Ok, we are nearly done. You are a person of great influence. If you could inspire a movement that would bring the most amount of good for the greatest number of people, what would that be? You never know what your idea can trigger.

The movement I had been inspired to lead was, and still is, to help create more human-centered workplaces that emulate respect, caring, and compassion. I received that inspiration when I started my consulting business, Heartfelt Workforce, 11 years ago. At the time, I heard from some leaders that my vison was too “woo woo” and “mushy.” They said businesses would not be interested in “heart-centered” practices. I felt disheartened to hear that — for only one day. I realized the leaders I was speaking with would not be my ideal clients. I knew there were leaders who would love to bring these skills to their organizations. Today, these conscious leaders seek me out for my heartfelt approach.

My movement to support more heartfelt workplaces has grown as the awareness of Emotional Intelligence has. It’s due to the powerful outcomes leaders and teams experience as they live and work the skills every day. I just completed an EQ review course for leaders in the City of Tucson Ignite Leadership Academy. Participants shared how the EQ skills they learned in my course supported them so much before and especially during the pandemic.

Many years ago, when I was beginning my self-discovery journey, I told my therapist I wanted to make a difference in my community. Fast forward 15 years. I know I am making a difference with those I work with — in my community and beyond.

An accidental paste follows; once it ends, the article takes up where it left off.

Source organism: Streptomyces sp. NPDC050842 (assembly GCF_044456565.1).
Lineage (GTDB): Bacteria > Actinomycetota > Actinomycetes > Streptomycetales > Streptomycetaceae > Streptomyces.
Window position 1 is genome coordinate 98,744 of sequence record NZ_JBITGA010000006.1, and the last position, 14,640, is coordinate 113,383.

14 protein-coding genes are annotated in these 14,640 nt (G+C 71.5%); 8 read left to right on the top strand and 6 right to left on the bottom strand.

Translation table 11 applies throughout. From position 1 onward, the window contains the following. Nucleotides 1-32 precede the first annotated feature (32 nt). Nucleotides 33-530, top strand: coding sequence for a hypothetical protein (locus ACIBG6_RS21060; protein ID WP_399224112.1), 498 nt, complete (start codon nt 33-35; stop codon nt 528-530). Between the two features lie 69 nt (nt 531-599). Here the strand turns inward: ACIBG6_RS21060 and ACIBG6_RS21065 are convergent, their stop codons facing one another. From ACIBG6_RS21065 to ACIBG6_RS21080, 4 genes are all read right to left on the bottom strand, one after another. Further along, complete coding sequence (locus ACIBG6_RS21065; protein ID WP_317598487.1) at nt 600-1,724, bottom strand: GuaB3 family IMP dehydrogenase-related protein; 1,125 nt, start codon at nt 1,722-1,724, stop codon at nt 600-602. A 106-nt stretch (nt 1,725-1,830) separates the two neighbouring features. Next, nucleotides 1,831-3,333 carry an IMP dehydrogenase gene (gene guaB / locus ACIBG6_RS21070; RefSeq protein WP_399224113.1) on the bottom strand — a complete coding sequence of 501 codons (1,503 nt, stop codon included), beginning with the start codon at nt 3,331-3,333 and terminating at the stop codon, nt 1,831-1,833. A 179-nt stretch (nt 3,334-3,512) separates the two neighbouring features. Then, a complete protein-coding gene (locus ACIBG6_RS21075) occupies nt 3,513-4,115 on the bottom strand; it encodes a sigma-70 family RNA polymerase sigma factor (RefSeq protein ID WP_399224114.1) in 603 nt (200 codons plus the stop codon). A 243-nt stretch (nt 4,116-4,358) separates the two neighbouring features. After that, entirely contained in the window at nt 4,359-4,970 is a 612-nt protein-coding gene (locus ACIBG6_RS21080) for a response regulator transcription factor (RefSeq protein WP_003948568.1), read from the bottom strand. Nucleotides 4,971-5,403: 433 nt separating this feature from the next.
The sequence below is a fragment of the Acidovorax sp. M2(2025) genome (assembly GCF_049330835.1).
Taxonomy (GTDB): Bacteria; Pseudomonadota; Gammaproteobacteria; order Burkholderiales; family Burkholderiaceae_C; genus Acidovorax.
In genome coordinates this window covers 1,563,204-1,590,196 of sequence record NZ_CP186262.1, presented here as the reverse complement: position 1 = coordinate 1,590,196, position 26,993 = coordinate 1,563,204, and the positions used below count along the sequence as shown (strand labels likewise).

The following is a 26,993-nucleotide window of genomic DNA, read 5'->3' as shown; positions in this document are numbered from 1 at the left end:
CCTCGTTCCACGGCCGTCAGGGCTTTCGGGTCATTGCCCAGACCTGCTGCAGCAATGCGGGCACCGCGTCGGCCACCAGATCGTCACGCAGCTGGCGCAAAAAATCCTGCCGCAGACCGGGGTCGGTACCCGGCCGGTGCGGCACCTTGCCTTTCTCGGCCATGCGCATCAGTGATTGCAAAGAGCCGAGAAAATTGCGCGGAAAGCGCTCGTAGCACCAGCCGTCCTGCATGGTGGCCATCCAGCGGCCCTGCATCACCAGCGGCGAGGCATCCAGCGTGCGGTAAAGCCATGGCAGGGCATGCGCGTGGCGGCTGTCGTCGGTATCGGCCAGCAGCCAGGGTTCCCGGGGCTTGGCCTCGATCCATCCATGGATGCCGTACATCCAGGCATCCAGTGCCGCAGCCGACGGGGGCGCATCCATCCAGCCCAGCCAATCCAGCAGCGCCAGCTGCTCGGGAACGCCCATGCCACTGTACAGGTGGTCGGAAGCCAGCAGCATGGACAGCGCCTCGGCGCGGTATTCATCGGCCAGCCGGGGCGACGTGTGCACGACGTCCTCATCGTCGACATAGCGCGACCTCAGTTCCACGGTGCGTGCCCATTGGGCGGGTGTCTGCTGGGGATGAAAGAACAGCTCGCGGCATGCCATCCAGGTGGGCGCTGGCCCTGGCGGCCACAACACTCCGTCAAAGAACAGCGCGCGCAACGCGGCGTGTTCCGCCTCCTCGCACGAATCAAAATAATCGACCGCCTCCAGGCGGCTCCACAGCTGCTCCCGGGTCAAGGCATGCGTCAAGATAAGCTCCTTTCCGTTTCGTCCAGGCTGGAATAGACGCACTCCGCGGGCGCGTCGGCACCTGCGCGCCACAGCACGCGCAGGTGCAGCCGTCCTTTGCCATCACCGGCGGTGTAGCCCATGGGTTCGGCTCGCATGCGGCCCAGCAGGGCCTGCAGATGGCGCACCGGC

We are very blessed that some of the biggest names in Business, VC funding, Sports, and Entertainment read this column. Is there a person in the world, or in the US, whom you would love to have a private breakfast or lunch with, and why? He or she might just see this, especially if we both tag them 🙂

I would be honored to have a meeting with Brené Brown because she is such a powerful inspiration to me in the authentic teachings she shares. My work is aligned with hers, and I would love for her to know about my successes in the workplace.

Another inspiring leader I would love to meet is Arianna Huffington. She inspired me by how she took her crisis of physical exhaustion and transformed her self-care awareness into being a champion of wellness with Thrive Global. Her authenticity in writing about herself and her desire to help others gives me encouragement to continue sharing my message about emotional wellness.

How can our readers further follow your work online?

You can find my website at www.heartfeltworkforce.com or follow me on social media:





Thank you for these really excellent insights, and we greatly appreciate the time you spent with this. We wish you continued success.

Thank you, it has been an honor to be part of this interview series about Emotional Intelligence.